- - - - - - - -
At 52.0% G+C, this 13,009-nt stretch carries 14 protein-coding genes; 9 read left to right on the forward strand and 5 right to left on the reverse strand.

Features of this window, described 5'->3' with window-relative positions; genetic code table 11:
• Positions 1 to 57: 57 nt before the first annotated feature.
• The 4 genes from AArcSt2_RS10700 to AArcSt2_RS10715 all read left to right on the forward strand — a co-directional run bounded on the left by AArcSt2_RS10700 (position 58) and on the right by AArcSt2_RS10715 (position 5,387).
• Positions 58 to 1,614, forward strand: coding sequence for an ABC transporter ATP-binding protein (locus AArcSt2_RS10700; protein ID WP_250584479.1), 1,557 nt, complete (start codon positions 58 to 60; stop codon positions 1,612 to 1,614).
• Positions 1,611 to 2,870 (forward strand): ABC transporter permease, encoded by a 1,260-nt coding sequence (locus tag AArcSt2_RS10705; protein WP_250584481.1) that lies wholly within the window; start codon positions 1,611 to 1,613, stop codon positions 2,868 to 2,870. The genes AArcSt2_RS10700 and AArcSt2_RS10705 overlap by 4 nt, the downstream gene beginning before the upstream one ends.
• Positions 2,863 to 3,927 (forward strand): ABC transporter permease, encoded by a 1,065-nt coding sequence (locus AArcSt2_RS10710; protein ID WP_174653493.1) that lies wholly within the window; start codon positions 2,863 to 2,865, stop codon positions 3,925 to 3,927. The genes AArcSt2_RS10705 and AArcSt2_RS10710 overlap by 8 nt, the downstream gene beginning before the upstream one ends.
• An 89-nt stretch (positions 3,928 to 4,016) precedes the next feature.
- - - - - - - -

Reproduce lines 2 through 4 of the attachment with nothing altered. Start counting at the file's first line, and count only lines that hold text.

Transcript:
Features of this window, described 5'->3' with window-relative positions; genetic code table 11:
• Positions 1 to 57: 57 nt before the first annotated feature.
• The 4 genes from AArcSt2_RS10700 to AArcSt2_RS10715 all read left to right on the forward strand — a co-directional run bounded on the left by AArcSt2_RS10700 (position 58) and on the right by AArcSt2_RS10715 (position 5,387).